You know when you start running and must make a conscious decision to set a solid pace at the forefront of the race in order to endure the length and duration? Okay maybe it isn’t a race, but the treadmill counts on this too. It’s always the beginning that makes a difference in the end. If you go too fast, you might not have the energy or breathing capacity to finish out the run. If you go too slow, you won’t ever make it. OR if you have the wrong running shoes on, the wrong attire, and haven’t warmed up, you definitely aren’t crossing the finish line in one piece. There’s combinations to setting the right pace at the start.
So, does pace make a difference in the classroom when it comes to student teaching? Absolutely in my opinion. And for the most part, I think that the University has constructed placements in such a way that allows for a smooth transition into the full role of teaching. However, transitioning isn’t always how it’s planned and I felt that in FULL on Monday.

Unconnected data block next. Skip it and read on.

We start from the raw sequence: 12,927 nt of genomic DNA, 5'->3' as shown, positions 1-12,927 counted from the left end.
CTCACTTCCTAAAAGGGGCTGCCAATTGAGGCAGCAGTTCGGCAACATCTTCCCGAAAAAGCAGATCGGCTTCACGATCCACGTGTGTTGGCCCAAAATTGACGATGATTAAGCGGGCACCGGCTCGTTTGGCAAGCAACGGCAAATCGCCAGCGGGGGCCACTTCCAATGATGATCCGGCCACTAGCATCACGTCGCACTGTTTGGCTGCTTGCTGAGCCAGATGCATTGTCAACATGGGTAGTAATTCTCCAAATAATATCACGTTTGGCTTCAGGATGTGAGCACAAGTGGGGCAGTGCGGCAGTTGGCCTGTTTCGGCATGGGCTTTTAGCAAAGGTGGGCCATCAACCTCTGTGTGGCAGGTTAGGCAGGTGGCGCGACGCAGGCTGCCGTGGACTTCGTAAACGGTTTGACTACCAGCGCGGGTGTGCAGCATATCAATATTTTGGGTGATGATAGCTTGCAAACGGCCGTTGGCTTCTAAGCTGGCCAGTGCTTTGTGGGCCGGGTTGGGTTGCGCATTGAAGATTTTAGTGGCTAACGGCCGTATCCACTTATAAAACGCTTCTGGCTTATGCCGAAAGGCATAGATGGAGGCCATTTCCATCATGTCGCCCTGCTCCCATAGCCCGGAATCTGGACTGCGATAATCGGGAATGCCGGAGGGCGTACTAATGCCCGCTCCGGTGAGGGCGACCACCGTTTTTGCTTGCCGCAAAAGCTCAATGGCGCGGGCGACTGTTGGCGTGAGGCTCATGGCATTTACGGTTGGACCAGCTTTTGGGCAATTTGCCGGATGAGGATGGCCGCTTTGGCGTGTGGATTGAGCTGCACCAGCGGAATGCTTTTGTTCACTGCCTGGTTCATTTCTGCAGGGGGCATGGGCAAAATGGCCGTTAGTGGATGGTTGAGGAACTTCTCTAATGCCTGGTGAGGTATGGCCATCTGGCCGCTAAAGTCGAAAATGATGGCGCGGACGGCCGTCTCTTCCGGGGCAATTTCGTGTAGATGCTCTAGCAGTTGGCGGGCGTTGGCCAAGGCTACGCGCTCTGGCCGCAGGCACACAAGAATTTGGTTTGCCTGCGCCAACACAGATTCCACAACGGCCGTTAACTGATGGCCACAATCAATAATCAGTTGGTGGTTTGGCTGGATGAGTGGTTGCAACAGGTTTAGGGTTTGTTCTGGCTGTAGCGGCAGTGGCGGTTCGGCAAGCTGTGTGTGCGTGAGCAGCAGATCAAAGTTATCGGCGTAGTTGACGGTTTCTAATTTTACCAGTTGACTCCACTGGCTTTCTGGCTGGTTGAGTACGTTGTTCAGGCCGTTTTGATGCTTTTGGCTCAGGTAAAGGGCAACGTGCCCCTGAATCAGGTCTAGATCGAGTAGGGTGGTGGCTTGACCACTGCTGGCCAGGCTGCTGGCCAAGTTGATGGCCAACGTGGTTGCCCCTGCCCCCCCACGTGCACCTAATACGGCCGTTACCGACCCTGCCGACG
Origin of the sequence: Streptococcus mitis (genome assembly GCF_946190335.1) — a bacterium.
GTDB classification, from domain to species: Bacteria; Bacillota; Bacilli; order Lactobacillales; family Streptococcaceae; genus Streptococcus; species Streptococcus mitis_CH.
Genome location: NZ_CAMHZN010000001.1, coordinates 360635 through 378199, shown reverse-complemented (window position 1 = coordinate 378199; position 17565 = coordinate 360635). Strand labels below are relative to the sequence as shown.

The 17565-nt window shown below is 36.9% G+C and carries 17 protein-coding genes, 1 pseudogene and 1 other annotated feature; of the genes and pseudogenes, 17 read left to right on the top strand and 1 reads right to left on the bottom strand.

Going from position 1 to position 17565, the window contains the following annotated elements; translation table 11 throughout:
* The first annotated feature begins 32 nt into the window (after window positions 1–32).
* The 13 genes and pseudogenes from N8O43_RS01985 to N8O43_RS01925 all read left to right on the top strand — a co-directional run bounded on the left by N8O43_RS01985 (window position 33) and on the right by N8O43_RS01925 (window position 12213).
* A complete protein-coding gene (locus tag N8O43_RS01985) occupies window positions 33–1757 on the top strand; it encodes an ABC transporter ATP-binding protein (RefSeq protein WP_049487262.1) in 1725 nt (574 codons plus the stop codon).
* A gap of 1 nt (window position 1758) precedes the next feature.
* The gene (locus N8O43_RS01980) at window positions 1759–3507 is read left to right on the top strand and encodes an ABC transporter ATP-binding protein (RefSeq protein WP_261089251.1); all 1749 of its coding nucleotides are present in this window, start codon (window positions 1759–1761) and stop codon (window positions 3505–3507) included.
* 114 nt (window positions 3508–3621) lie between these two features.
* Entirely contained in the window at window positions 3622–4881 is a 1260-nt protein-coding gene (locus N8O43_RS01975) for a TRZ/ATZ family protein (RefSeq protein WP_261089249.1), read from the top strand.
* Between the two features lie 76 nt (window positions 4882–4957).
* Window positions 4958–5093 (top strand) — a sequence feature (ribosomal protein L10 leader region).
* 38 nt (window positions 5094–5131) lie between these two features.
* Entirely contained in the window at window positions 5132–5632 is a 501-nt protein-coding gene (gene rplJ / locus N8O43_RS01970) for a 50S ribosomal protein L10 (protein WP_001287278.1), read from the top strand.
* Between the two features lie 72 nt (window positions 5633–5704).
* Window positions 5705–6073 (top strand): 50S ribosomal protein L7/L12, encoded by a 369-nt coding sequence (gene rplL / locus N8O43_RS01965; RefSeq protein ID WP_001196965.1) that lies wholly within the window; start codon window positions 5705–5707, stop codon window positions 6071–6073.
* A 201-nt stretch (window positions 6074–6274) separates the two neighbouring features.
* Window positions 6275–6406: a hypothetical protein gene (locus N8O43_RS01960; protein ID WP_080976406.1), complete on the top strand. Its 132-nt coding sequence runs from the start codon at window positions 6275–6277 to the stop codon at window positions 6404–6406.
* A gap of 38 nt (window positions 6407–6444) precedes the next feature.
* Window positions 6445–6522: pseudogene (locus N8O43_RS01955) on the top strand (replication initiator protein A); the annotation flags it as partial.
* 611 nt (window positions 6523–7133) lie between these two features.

I spent the first nine weeks in an atmosphere of belonging. The pace had been set–I worked my way into the role of teacher with guidance and assurance. I was absorbed with children that had an authentic love for life and a community of teachers that truly cared about their students and each other. I guess, so to speak, I felt safe. When Monday rolled around, the new school, new teacher, and new students created this entirely new feeling of (un)belonging. The pace seemed chaotic like trying to work out your muscles without a warm-up–too loose and all over the place. And I didn’t feel like I had a captain pushing me through the first few days and making me feel part of the team.
The pace that first day was so uncomfortable. The anxiety and overwhelming reminder that eight weeks can be a long time absorbed my endurance initially. BUT. One big but. I’ve been an athlete my whole life…and I can take the pace that’s been set and change it. Yes, I felt thrown into a race I wasn’t prepared for. Yes, I felt like the guidelines were too out of control for me. And yes, I did feel like crying Monday night in class and quite frankly I did have a huge meltdown when I got home. The next morning, however, I walked into my new placement with intentionality. The next eight weeks were not going to be ones of survival but endurance.
One lap done. Seven more to go.